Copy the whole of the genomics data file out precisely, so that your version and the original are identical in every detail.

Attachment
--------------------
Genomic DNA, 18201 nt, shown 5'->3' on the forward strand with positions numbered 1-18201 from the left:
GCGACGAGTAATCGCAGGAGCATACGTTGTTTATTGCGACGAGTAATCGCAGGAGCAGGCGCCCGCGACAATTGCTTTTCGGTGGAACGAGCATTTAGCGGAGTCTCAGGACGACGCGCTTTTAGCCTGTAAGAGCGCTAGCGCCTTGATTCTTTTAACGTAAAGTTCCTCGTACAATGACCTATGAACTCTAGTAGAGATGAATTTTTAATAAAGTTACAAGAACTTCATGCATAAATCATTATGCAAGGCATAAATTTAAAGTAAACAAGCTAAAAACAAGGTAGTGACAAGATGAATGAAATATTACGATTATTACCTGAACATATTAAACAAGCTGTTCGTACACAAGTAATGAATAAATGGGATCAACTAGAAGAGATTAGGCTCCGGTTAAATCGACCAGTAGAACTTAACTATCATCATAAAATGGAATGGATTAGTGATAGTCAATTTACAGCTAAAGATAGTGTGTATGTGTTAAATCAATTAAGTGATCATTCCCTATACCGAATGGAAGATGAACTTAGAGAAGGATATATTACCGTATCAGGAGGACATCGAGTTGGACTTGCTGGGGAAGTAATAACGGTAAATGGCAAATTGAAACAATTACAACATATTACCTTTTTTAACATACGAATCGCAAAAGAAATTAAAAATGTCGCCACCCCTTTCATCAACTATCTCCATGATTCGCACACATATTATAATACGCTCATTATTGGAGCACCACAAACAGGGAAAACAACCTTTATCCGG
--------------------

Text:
Genomic DNA, 18201 nt, shown 5'->3' on the forward strand with positions numbered 1-18201 from the left:
GCGACGAGTAATCGCAGGAGCATACGTTGTTTATTGCGACGAGTAATCGCAGGAGCAGGCGCCCGCGACAATTGCTTTTCGGTGGAACGAGCATTTAGCGGAGTCTCAGGACGACGCGCTTTTAGCCTGTAAGAGCGCTAGCGCCTTGATTCTTTTAACGTAAAGTTCCTCGTACAATGACCTATGAACTCTAGTAGAGATGAATTTTTAATAAAGTTACAAGAACTTCATGCATAAATCATTATGCAAGGCATAAATTTAAAGTAAACAAGCTAAAAACAAGGTAGTGACAAGATGAATGAAATATTACGATTATTACCTGAACATATTAAACAAGCTGTTCGTACACAAGTAATGAATAAATGGGATCAACTAGAAGAGATTAGGCTCCGGTTAAATCGACCAGTAGAACTTAACTATCATCATAAAATGGAATGGATTAGTGATAGTCAATTTACAGCTAAAGATAGTGTGTATGTGTTAAATCAATTAAGTGATCATTCCCTATACCGAATGGAAGATGAACTTAGAGAAGGATATATTACCGTATCAGGAGGACATCGAGTTGGACTTGCTGGGGAAGTAATAACGGTAAATGGCAAATTGAAACAATTACAACATATTACCTTTTTTAACATACGAATCGCAAAAGAAATTAAAAATGTCGCCACCCCTTTCATCAACTATCTCCATGATTCGCACACATATTATAATACGCTCATTATTGGAGCACCACAAACAGGGAAAACAACCTTTATCCGG